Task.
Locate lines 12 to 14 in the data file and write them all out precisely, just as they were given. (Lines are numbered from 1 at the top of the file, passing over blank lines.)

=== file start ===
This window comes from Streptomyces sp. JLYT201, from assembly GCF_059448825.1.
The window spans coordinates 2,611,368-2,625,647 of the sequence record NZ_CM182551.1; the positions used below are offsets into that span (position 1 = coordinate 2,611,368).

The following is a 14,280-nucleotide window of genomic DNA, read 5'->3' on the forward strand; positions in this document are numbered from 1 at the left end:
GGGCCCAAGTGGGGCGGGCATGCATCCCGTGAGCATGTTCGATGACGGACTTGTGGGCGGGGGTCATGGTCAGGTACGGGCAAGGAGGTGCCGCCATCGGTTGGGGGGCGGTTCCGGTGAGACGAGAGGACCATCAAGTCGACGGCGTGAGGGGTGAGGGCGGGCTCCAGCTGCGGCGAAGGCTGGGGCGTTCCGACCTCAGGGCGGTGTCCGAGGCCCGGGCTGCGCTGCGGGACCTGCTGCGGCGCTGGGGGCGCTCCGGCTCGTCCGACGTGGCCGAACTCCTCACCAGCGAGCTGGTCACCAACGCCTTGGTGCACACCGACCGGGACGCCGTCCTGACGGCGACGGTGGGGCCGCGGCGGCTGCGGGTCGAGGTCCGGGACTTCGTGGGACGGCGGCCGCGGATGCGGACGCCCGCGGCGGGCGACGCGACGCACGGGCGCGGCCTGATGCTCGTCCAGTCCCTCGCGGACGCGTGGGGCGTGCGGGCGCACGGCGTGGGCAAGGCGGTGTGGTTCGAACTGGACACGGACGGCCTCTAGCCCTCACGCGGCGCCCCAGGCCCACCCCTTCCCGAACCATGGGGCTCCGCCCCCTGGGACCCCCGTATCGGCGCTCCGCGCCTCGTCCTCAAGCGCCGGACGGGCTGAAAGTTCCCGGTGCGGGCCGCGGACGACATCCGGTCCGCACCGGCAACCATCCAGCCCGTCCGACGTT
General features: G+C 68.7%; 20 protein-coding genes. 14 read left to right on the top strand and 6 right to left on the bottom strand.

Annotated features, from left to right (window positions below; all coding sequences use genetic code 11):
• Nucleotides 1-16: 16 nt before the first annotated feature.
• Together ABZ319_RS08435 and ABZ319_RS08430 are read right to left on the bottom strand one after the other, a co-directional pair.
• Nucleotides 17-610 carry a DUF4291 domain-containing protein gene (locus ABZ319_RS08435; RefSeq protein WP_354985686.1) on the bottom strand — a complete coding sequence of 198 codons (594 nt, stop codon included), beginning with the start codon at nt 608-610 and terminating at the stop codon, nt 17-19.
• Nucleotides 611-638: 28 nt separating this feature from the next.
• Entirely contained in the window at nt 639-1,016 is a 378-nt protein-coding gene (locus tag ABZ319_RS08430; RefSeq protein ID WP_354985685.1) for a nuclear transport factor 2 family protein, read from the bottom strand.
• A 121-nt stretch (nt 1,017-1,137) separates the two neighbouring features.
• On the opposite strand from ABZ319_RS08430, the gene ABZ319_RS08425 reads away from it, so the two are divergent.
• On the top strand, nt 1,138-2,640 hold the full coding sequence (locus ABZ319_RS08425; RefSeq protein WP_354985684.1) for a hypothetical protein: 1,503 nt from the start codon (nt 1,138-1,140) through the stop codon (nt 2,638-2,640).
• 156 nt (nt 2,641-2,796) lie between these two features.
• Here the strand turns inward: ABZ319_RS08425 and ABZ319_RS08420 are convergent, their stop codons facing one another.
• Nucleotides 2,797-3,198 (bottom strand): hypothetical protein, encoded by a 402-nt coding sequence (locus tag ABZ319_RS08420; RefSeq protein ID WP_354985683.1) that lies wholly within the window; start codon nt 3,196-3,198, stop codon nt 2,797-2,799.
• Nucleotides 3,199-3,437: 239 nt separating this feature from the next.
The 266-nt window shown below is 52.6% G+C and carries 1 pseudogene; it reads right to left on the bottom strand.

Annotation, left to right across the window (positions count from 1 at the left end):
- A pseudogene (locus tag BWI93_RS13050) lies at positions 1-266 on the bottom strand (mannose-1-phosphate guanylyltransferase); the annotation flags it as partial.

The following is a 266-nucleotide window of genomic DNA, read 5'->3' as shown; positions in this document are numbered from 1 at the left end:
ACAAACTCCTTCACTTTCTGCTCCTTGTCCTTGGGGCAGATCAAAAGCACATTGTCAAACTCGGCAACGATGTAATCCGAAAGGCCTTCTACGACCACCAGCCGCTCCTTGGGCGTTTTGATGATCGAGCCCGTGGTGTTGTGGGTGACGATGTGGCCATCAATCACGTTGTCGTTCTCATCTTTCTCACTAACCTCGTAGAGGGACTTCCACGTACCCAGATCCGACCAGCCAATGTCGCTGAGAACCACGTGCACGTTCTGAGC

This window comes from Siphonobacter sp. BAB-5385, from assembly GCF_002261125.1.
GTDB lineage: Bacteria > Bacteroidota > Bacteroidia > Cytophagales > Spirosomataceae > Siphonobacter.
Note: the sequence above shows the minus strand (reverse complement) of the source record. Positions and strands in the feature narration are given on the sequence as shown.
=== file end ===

• A 121-nt stretch (nt 1,017-1,137) separates the two neighbouring features.
• On the opposite strand from ABZ319_RS08430, the gene ABZ319_RS08425 reads away from it, so the two are divergent.
• On the top strand, nt 1,138-2,640 hold the full coding sequence (locus ABZ319_RS08425; RefSeq protein WP_354985684.1) for a hypothetical protein: 1,503 nt from the start codon (nt 1,138-1,140) through the stop codon (nt 2,638-2,640).